Five Ways to Manage Automatic Negative Thoughts

Last week, I broke down a mental health term I’ve learned more about in recent years – automatic negative thoughts. We all process things in different ways, and negative thoughts are a byproduct of that processing. While I haven’t been able to rid myself of negative thoughts, I have been able to recognize them and try to deal with them in a more direct way than I used to. Here are some ways I try dealing with automatic negative thoughts, as well as some reminders about managing them.

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The Challenge of Anxious Thinking

I’ve often thought about the phrase, “the mind works in mysterious ways.” I’ve heard it since I was a kid, and it’s been offered up for everything under the sun as an explanation for why people do the things they do. Since I’m naturally curious, those types of answers have never been satisfying to me. Mostly, this phrase felt like a catch-all to use when people didn’t feel like pondering why something was the way it was, even if they couldn’t figure out a reason why. Our minds certainly work in mysterious ways, and there’s one specific way I’d like to investigate today.

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The Persistence of Negative Thoughts

I don’t always like to start off my posts with ‘this week in therapy’ but….this week in therapy, I absent-mindedly brought up the fact that my negative thoughts have been more present lately. When I reflect on my negative thoughts, I don’t really view them as something to get rid of at this point. They’re here, they’re not going anywhere, and I need to figure out how to deal with them. However, it bothers me that my negative thoughts are very persistent. They can come and go whenever they want, and the hardest time to deal with them is when I forget they exist.

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On Negative Self-Talk

Selftalk¬†is a buzzword for me – I feel like I use that phrase once or twice a week when discussing my mental health. What do I mean when I say ‘self-talk’? On one hand it’s exactly what it means – talking to yourself. But it can be much more complicated or involved than that. It’s not just the words you say out loud, but the thoughts you consciously – sometimes unconsciously – have. Whether they’re about you or someone else, it’s safe to say that all of us engage in self-talk in one form or another.

As the title indicates, I wouldn’t be bringing this up on a mental health blog if I had a problem with my self-talk being too positive. No, when someone asks me what’s wrong my answer usually is…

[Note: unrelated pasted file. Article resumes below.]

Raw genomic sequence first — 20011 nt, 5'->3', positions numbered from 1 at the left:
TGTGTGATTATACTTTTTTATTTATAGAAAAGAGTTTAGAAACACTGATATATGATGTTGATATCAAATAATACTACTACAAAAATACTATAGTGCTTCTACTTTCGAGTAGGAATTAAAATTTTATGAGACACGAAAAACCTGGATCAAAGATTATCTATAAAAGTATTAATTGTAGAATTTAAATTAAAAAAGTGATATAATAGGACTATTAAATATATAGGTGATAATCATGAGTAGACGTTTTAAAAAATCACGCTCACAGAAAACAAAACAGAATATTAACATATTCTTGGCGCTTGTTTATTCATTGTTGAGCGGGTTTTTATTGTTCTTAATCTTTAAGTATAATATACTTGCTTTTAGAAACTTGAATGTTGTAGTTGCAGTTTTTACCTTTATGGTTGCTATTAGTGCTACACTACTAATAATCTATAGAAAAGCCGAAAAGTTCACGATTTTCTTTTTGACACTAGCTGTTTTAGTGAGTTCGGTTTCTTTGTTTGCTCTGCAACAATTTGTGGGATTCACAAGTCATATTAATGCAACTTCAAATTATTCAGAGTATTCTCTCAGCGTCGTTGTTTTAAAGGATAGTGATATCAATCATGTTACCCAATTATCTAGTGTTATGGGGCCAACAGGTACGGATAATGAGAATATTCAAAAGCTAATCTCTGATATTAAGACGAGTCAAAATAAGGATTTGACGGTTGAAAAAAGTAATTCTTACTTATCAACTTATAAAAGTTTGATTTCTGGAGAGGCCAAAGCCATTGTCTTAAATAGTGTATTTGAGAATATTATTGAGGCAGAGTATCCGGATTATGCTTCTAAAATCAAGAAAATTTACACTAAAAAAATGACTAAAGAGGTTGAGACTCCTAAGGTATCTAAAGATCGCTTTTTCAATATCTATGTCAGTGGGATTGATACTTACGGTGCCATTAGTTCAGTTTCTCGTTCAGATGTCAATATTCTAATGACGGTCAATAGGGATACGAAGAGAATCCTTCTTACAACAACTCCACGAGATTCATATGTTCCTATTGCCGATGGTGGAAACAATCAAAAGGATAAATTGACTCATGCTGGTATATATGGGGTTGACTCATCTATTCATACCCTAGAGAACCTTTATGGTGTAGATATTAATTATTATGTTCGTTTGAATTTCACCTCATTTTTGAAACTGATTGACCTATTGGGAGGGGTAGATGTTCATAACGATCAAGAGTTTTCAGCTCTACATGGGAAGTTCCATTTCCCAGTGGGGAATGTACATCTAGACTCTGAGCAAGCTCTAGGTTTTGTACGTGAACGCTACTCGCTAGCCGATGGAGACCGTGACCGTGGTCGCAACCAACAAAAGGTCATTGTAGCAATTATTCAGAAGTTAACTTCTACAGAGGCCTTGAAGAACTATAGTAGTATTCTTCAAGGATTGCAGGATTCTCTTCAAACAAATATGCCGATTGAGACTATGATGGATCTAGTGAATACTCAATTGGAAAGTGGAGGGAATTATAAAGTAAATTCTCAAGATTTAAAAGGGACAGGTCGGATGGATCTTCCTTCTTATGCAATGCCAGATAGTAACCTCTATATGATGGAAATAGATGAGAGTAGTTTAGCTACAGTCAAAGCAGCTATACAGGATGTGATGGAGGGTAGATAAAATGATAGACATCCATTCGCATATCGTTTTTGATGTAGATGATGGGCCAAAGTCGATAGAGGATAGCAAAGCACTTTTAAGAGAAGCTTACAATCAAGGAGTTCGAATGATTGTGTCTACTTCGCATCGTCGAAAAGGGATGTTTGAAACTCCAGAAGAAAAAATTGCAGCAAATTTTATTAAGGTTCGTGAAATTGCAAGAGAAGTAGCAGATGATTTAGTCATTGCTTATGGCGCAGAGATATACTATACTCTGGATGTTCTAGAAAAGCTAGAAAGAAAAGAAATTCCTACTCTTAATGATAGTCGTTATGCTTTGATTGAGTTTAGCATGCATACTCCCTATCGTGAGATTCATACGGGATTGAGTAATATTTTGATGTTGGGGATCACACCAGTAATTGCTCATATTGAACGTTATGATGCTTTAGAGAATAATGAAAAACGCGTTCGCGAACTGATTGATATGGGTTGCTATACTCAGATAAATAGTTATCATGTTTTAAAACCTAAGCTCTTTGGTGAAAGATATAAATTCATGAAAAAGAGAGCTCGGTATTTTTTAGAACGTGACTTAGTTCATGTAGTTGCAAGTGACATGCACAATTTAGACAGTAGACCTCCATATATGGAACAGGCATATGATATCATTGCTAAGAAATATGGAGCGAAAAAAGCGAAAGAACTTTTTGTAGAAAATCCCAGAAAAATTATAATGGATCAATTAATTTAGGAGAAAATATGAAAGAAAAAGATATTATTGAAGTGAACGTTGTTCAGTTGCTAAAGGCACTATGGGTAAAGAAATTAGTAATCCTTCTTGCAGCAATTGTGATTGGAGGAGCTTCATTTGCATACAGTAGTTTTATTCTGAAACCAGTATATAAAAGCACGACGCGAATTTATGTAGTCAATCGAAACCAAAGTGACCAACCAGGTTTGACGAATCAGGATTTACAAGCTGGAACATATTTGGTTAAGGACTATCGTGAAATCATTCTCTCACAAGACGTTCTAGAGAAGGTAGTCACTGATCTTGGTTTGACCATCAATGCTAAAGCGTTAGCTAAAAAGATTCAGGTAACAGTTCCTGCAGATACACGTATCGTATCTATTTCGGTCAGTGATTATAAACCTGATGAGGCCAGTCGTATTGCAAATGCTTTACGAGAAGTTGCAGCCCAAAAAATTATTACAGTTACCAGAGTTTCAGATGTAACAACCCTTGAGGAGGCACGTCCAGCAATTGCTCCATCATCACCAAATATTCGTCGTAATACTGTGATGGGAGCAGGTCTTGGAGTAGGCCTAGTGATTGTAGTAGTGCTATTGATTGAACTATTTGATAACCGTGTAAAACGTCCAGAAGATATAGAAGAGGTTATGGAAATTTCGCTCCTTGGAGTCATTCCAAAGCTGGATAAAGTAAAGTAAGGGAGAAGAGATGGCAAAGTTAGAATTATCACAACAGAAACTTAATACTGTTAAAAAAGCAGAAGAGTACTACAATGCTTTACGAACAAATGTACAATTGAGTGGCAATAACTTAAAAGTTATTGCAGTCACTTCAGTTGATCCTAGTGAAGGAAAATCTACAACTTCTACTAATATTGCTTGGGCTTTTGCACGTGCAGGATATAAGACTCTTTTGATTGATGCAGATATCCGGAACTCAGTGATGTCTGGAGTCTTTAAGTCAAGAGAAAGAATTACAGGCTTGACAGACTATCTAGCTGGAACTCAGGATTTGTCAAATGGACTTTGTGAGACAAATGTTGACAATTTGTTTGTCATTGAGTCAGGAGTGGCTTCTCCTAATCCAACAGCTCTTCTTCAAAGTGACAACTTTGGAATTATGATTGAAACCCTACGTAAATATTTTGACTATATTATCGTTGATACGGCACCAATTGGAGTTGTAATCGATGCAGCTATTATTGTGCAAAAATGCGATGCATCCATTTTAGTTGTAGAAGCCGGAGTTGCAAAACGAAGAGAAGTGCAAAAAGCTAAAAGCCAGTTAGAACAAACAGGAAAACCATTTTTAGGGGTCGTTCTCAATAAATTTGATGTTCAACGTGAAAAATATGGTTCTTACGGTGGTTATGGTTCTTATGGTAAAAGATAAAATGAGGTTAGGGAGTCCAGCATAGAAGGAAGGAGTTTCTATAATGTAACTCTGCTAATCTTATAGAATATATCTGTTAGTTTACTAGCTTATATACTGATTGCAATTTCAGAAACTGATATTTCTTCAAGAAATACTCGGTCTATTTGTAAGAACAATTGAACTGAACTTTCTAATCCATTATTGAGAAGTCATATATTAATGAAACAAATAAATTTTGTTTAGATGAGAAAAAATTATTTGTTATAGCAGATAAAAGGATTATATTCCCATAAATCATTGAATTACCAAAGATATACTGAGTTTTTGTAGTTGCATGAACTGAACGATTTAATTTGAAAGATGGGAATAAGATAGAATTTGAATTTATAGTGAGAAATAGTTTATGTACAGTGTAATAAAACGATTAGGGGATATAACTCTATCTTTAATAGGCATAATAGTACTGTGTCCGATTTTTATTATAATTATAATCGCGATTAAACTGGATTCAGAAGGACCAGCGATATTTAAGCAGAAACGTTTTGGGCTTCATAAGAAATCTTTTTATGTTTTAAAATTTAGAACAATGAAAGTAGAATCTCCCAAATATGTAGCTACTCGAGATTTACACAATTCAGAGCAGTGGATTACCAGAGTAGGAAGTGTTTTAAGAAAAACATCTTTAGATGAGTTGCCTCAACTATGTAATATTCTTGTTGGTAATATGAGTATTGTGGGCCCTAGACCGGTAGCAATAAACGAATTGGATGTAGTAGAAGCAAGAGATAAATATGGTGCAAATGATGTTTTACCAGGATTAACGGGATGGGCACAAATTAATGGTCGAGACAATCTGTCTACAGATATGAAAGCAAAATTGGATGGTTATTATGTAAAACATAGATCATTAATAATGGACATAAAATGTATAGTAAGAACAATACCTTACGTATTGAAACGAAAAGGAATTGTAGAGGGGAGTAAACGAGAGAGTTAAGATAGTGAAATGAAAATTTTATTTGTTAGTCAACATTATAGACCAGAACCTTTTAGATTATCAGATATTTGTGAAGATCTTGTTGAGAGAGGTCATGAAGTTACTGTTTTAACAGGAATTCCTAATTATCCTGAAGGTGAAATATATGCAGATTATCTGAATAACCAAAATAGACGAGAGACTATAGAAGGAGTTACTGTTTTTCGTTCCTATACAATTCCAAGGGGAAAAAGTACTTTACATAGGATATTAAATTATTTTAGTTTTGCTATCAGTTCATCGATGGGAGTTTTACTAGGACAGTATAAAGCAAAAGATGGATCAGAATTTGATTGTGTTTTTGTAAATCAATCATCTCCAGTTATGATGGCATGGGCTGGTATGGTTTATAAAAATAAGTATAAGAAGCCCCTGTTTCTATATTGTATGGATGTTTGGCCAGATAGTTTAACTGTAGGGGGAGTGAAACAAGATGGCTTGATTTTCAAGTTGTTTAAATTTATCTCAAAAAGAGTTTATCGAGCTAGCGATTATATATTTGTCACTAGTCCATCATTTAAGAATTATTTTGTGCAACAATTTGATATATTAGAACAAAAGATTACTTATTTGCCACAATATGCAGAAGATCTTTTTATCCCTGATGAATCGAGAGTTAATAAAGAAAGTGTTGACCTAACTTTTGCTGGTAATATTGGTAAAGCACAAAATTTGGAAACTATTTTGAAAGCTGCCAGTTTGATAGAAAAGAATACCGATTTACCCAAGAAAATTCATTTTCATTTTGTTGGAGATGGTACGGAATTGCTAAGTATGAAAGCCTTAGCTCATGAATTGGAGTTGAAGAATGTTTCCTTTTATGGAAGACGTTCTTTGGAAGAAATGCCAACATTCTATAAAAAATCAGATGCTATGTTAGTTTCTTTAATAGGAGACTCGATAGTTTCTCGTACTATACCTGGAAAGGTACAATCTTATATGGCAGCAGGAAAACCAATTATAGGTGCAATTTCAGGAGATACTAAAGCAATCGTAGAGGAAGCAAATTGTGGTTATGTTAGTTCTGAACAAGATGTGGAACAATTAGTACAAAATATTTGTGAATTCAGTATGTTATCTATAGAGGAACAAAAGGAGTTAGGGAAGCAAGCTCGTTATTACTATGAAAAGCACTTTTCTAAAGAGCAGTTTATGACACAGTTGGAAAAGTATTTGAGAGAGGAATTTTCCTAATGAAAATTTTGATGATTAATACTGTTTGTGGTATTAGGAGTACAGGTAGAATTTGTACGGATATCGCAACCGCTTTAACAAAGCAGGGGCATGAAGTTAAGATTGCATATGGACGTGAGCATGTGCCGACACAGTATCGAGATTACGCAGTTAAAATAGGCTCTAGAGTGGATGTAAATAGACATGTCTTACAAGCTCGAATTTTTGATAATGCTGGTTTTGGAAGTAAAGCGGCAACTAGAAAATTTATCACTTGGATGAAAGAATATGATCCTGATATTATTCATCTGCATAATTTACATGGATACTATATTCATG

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(courtesy of Netflix)

I don’t know when it started, but my thoughts about myself have never been all that great. Call it low self-esteem or an unwillingness to care, but I have a tendency to deflect compliments and downplay achievements. Since I’m not your therapist (or my therapist) I’m not going to explore why this happens, but I will tell you some things you might not know about negative self-talk – and how to be aware of it.

Another Buzzword – Cognitive Distortions

‘Cognitive Distortions’ are thoughts that our mind tries to convince us are true. There are tons of them and they can happen in plenty of different situations. While there are tons of ways they can manifest themselves, they all have a few things in common:

  • they’re not true
  • they’re often illogical
  • they can cause psychological damage if left unchecked

There’s plenty of resources available on cognitive distortions if you Google it, but this post from Psychology Today could be a good place to start. Cognitive distortions are basically the various ways our negative self-talk can occur.

It’s More Common Than You Think

Great, so now you’ve read about cognitive distortions and realize you engage in negative self-talk more often than you think. Bravo! But are you aware of how much you really do it? I know I wasn’t. One time to find out, I decided to write down every negative thought I had about myself during a day. Multiple pages later, I realized I had a problem on my hands.

Again, I’m not a therapist so I will not pretend to counsel anyone, but I know there are plenty of things you can do to rewire your thoughts and try to think more positively about yourself. Some things that have worked for me in the past have been

  • changing my tone
  • not taking every thought so seriously
  • don’t suppress these thoughts – acknowledge them and move on

Like any change in behavior, it’s easier said than done. But don’t think that being aware of the issue will solve it.

There Will Be More

There’s a lot more I can – and will – say about negative self-talk, but I think being aware of it is a good first step. Next week I’ll talk more about cognitive distortions and the role they play in negative self-talk.

How did you become aware of negative self-talk and cognitive distortions? I’d love to hear from you!